When scouting then-Dodgers prospect Nathan Eovaldi, it was the starter's consistent fastball and emerging breaking ball that impressed Miami's executives. After acquiring Eovaldi in the Hanley Ramirez-Randy Choate transaction, the Marlins' pitching instructors asked the 24-year old to improve his offspeed pitches. And he is looking to do just that this spring.
Once camp breaks, pending any health issues, Eovaldi is expected to be Miami's number two starting pitcher only behind reigning NL Rookie of The Year Jose Fernandez. Eovaldi, who according to FanGraphs has one of baseball's best fastballs that averaged 96.2 mph last season, has taken a "fastball first" approach to begin his career.
70.6 percent of Eovaldi's 2013 pitches were fastballs, and with the help of Miami pitching coach Chuck Hernandez, Eovaldi is looking to put his slider, curveball, and changeup to better use.
"You have to be smart with it," Eovaldi said in an interview with MLB.com. "I'm a fastball pitcher. I'm going to establish that first-pitch strike with my fastball, regardless. I've still got to be able to on, 0-1, 0-2, be able to put them away with offspeed pitches."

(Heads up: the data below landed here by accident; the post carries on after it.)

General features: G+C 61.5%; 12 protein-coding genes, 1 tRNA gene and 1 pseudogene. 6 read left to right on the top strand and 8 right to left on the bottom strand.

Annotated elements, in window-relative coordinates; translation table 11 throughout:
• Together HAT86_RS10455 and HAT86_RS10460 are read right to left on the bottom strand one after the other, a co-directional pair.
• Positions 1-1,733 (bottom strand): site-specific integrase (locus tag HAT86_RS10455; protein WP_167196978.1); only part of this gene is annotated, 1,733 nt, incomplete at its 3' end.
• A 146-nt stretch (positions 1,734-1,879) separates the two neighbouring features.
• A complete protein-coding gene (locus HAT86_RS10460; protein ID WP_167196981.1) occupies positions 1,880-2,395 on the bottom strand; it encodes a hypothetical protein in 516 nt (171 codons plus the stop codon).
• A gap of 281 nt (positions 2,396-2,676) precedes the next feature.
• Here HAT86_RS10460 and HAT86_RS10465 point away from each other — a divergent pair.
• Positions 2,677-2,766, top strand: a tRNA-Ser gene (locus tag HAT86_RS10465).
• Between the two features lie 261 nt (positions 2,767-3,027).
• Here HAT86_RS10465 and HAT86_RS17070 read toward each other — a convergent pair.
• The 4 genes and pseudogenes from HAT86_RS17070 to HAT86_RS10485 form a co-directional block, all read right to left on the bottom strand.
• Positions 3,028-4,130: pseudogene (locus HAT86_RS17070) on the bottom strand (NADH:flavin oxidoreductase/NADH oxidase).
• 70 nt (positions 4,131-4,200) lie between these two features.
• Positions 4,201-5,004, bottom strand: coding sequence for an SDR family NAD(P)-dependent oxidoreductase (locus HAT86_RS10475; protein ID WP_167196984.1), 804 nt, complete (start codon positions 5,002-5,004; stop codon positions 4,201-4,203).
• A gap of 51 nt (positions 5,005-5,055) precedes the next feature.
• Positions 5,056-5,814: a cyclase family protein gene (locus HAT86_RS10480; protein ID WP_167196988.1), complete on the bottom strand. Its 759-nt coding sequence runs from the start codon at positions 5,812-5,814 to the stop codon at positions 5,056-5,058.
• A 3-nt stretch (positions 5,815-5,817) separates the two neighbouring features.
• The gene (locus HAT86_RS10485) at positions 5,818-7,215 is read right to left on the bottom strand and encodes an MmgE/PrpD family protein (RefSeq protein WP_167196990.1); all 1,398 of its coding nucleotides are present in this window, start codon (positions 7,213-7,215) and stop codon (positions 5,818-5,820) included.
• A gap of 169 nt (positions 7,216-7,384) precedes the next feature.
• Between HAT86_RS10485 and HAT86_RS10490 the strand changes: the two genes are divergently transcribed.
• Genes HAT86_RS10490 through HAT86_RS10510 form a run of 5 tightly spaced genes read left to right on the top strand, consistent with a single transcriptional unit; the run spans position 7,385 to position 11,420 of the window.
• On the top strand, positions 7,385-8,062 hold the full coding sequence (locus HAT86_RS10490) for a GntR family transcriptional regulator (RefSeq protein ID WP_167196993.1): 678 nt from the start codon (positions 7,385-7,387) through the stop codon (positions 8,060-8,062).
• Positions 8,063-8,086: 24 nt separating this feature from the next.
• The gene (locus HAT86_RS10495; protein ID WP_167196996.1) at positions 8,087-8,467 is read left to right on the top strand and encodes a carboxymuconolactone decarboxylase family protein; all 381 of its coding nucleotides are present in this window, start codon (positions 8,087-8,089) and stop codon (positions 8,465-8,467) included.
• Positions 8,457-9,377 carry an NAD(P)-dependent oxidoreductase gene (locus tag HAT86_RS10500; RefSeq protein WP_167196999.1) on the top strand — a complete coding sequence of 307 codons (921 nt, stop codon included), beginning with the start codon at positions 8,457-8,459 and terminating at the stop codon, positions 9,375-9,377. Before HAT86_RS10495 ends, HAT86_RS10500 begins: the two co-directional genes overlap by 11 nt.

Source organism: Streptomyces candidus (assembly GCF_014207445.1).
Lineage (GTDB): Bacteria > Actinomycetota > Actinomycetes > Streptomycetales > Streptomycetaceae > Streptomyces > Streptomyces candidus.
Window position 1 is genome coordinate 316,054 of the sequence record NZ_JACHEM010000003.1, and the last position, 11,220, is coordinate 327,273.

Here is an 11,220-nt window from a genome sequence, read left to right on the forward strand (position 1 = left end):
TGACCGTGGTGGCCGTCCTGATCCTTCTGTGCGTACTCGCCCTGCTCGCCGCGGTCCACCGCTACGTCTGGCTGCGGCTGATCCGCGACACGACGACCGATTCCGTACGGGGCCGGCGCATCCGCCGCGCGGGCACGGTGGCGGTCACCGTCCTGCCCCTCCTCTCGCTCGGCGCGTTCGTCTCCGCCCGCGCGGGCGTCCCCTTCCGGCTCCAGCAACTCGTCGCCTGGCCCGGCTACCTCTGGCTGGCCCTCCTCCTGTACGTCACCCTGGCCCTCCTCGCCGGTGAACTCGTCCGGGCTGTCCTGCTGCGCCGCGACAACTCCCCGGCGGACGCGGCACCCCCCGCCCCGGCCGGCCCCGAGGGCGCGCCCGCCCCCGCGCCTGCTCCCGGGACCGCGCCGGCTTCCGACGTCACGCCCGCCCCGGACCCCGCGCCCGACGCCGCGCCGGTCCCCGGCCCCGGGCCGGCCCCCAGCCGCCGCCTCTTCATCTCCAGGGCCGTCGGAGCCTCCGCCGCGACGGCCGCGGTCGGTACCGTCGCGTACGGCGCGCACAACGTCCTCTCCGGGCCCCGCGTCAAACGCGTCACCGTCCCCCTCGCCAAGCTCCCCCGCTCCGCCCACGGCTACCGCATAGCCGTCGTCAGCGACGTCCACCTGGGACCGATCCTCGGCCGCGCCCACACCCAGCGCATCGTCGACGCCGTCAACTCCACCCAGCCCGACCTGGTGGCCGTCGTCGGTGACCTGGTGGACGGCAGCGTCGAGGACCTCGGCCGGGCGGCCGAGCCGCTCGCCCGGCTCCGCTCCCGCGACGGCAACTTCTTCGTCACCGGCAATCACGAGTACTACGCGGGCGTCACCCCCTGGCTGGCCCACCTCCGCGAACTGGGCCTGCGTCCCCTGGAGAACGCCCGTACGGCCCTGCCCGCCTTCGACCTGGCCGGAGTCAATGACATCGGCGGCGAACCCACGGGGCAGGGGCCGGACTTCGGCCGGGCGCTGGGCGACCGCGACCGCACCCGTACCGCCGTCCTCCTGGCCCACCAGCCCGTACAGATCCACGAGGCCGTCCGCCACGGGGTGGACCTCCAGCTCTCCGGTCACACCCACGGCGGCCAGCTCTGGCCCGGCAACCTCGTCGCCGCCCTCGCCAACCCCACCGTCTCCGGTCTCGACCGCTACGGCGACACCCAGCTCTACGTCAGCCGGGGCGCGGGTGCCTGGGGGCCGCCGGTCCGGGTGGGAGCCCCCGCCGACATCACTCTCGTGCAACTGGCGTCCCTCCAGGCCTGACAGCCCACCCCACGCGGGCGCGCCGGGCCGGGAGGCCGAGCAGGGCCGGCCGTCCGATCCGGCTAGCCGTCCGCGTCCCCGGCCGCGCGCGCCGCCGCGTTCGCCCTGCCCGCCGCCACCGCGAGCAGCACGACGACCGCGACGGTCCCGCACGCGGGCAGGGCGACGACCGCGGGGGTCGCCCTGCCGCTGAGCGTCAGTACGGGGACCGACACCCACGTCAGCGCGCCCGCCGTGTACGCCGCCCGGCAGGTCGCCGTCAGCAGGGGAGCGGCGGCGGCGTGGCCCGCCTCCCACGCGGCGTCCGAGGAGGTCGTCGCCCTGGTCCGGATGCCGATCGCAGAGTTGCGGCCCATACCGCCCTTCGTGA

Eovaldi last season went 4-6 with an ERA of 3.39. In 18 starts, he struck out 78 while walking 40, indicating the inconsistencies of his breaking ball. Eovaldi's 43.8 ground ball percentage suggests that he has adequate control of the fastball. But after just 18.6 percent of his 2013 pitches were sliders, and 9.1 percent were curveballs, Eovaldi is hoping to do a better job of mixing up his pitches.
"He's got a great arm, a great fastball," manager Mike Redmond said. "We've all seen that. We saw some games where he was dominant, and some games where his fastball was up a little bit, and he got hit around a little bit. The challenge for him is really going to be his secondary pitches. That's the key."
Eovaldi made his spring debut on Saturday in a 5-4 win over the Cardinals. While command has been a minor issue in the past, Eovaldi threw 35 pitches against St. Louis, with 27 of them being in the strike zone. After the game, he estimated that around 10 percent of his pitches were offspeed, according to MLB.com. His fastball topped out at 97 mph.
"I have four pitches, and I barely threw my changeup last year," Eovaldi said. "I want to get that more in the mix. Not just fastball-slider. I want to throw my curveball more this year. I felt like that second half was a lot better when I threw my curveball more."
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